12 June 2012

It's quite unusual



After the jubilee concert, the critics and wider public were banging on about Stevie Wonder's class, Paul McCartney's ability to woo a crowd just by dint of his existence, Grace Jones' physique, Cheryl Cole's nerve and Gary Barlow's crashing dullness.

The comedians were panned (rightly, though I thought Lee Mack was okay) and Rolf Harris was the ultimate pro, treated a bit callously. The opera singers were impressive and immediately reverted to obscurity afterwards, while Elton John's voice disintegrated with every syllable. He really should stop performing, or write a few more versions of Song For Guy.

Nobody mentioned Tom Jones.

Why is this? The guy is not treated as the icon that he is. He could outsing Elvis in his day, by the King's own (apparent) admission. His vocal cords have never subsided through age, he has lived a clean (if not always moral) existence, he always acts the good sport, he seems fundamentally decent and, without fail, he is always a good turn.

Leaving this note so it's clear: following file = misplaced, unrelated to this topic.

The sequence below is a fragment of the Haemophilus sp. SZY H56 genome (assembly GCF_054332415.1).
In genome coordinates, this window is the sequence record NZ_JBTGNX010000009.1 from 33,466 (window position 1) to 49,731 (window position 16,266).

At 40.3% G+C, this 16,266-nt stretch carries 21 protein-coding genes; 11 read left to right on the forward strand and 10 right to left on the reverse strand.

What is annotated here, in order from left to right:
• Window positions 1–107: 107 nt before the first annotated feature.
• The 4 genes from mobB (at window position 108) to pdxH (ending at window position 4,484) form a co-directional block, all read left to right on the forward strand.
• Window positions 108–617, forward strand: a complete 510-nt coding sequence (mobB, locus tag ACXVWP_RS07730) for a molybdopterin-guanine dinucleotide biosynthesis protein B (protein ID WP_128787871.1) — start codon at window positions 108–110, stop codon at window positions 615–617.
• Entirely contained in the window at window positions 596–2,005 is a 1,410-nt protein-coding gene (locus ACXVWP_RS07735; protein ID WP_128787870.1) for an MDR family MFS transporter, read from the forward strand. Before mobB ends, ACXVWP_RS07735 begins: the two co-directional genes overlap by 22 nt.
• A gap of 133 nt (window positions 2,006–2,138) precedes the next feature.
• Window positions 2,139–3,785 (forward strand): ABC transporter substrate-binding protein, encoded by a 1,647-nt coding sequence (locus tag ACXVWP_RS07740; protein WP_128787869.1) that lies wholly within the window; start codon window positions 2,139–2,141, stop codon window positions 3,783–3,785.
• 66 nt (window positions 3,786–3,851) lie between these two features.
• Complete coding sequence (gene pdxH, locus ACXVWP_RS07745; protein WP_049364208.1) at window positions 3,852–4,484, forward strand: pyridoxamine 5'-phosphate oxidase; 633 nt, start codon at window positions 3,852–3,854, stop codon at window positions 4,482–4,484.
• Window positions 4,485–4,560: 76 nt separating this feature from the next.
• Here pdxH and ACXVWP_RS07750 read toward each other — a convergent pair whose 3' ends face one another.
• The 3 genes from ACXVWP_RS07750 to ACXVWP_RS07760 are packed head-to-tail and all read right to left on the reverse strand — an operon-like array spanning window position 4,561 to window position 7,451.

But beyond anything else, he never misses a note. He did two songs on that stage - Mama Told Me Not To Come and Delilah, and didn't even come close to a bum moment. And yet he barely registered.

Maybe the fact that he was pitch perfect was the reason. He has had his share of reasonable publicity of late thanks to providing the one true bucketful of credibility on The Voice, and so rather than pile it on, the press decided that ignoring him was the best way. A great singer, singing greatly, doesn't garner good copy.

More than anything though, I think it is because Tom is "just" a singer. I don't think he gets credit because he isn't a musician or composer - he sings. He learns the melody and the words and then sings. Other people do the "work" and he takes the plaudits.

Okay, so in the 1970s and 1980s he preferred to swan around Las Vegas rather than graft in a studio and on a tour bus, but since his full-tilt return around the mid-90s, it seems every youthful pop star has wanted to embrace him and learn from him. His records have been strong, if not necessarily earth-shattering, and he hasn't tried to project himself as someone trying to stay young around these bucks and flighty female singers who worked with him. He stopped dyeing his hair and allowed himself to be the father figure.

Ultimately, like with a lot of pop singers, you can have all the charisma and composition talent and generosity and newsworthiness as you like, but there is still only one thing that will maintain your fame and fortune in the long term, and that's your voice. Tom Jones has his, at 72 years of age. We should treasure him a bit more.

Have some vintage, floorfilling Tom from the 1960s...